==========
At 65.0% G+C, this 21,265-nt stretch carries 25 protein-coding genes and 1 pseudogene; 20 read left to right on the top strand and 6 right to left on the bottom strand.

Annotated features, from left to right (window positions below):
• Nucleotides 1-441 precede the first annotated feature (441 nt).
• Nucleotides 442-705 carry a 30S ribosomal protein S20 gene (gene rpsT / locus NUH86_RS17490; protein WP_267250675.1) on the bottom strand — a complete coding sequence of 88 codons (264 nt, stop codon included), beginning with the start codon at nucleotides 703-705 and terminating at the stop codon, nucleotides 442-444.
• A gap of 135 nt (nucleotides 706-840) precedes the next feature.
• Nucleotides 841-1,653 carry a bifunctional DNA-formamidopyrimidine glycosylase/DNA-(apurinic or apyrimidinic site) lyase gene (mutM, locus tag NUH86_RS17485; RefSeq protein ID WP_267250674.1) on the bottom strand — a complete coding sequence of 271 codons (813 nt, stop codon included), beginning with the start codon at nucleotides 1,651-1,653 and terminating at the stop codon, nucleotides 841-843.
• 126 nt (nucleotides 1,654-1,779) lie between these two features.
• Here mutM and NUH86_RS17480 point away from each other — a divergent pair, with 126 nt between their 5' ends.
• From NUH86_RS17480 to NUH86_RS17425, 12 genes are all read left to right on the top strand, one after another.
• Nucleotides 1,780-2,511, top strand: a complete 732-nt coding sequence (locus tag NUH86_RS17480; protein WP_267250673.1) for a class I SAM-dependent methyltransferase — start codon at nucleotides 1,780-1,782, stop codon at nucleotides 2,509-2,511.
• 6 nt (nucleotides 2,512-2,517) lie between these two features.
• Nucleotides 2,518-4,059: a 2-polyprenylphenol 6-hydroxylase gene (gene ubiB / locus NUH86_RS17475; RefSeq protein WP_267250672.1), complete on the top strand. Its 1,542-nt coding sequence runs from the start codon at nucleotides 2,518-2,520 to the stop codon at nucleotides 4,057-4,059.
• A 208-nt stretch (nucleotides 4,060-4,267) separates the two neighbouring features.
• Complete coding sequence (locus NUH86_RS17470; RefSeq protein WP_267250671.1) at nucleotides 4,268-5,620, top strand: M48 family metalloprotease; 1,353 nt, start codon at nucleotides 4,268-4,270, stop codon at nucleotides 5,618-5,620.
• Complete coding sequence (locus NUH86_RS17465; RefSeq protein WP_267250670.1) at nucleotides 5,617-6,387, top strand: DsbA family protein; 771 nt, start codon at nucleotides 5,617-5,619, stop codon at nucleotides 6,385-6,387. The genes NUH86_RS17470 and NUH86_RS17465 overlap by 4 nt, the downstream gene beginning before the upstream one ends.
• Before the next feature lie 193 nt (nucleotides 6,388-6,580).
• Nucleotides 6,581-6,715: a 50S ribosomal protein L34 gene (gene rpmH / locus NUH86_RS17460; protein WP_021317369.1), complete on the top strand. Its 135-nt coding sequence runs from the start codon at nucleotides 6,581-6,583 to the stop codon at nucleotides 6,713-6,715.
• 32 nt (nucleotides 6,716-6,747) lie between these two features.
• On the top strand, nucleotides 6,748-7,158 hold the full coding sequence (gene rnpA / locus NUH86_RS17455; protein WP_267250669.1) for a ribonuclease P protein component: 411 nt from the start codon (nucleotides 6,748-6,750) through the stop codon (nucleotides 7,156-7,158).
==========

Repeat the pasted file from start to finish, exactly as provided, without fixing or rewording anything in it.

At 65.0% G+C, this 21,265-nt stretch carries 25 protein-coding genes and 1 pseudogene; 20 read left to right on the top strand and 6 right to left on the bottom strand.

Annotated features, from left to right (window positions below):
• Nucleotides 1-441 precede the first annotated feature (441 nt).
• Nucleotides 442-705 carry a 30S ribosomal protein S20 gene (gene rpsT / locus NUH86_RS17490; protein WP_267250675.1) on the bottom strand — a complete coding sequence of 88 codons (264 nt, stop codon included), beginning with the start codon at nucleotides 703-705 and terminating at the stop codon, nucleotides 442-444.
• A gap of 135 nt (nucleotides 706-840) precedes the next feature.
• Nucleotides 841-1,653 carry a bifunctional DNA-formamidopyrimidine glycosylase/DNA-(apurinic or apyrimidinic site) lyase gene (mutM, locus tag NUH86_RS17485; RefSeq protein ID WP_267250674.1) on the bottom strand — a complete coding sequence of 271 codons (813 nt, stop codon included), beginning with the start codon at nucleotides 1,651-1,653 and terminating at the stop codon, nucleotides 841-843.
• 126 nt (nucleotides 1,654-1,779) lie between these two features.
• Here mutM and NUH86_RS17480 point away from each other — a divergent pair, with 126 nt between their 5' ends.
• From NUH86_RS17480 to NUH86_RS17425, 12 genes are all read left to right on the top strand, one after another.
• Nucleotides 1,780-2,511, top strand: a complete 732-nt coding sequence (locus tag NUH86_RS17480; protein WP_267250673.1) for a class I SAM-dependent methyltransferase — start codon at nucleotides 1,780-1,782, stop codon at nucleotides 2,509-2,511.
• 6 nt (nucleotides 2,512-2,517) lie between these two features.
• Nucleotides 2,518-4,059: a 2-polyprenylphenol 6-hydroxylase gene (gene ubiB / locus NUH86_RS17475; RefSeq protein WP_267250672.1), complete on the top strand. Its 1,542-nt coding sequence runs from the start codon at nucleotides 2,518-2,520 to the stop codon at nucleotides 4,057-4,059.
• A 208-nt stretch (nucleotides 4,060-4,267) separates the two neighbouring features.
• Complete coding sequence (locus NUH86_RS17470; RefSeq protein WP_267250671.1) at nucleotides 4,268-5,620, top strand: M48 family metalloprotease; 1,353 nt, start codon at nucleotides 4,268-4,270, stop codon at nucleotides 5,618-5,620.
• Complete coding sequence (locus NUH86_RS17465; RefSeq protein WP_267250670.1) at nucleotides 5,617-6,387, top strand: DsbA family protein; 771 nt, start codon at nucleotides 5,617-5,619, stop codon at nucleotides 6,385-6,387. The genes NUH86_RS17470 and NUH86_RS17465 overlap by 4 nt, the downstream gene beginning before the upstream one ends.
• Before the next feature lie 193 nt (nucleotides 6,388-6,580).
• Nucleotides 6,581-6,715: a 50S ribosomal protein L34 gene (gene rpmH / locus NUH86_RS17460; protein WP_021317369.1), complete on the top strand. Its 135-nt coding sequence runs from the start codon at nucleotides 6,581-6,583 to the stop codon at nucleotides 6,713-6,715.
• 32 nt (nucleotides 6,716-6,747) lie between these two features.
• On the top strand, nucleotides 6,748-7,158 hold the full coding sequence (gene rnpA / locus NUH86_RS17455; protein WP_267250669.1) for a ribonuclease P protein component: 411 nt from the start codon (nucleotides 6,748-6,750) through the stop codon (nucleotides 7,156-7,158).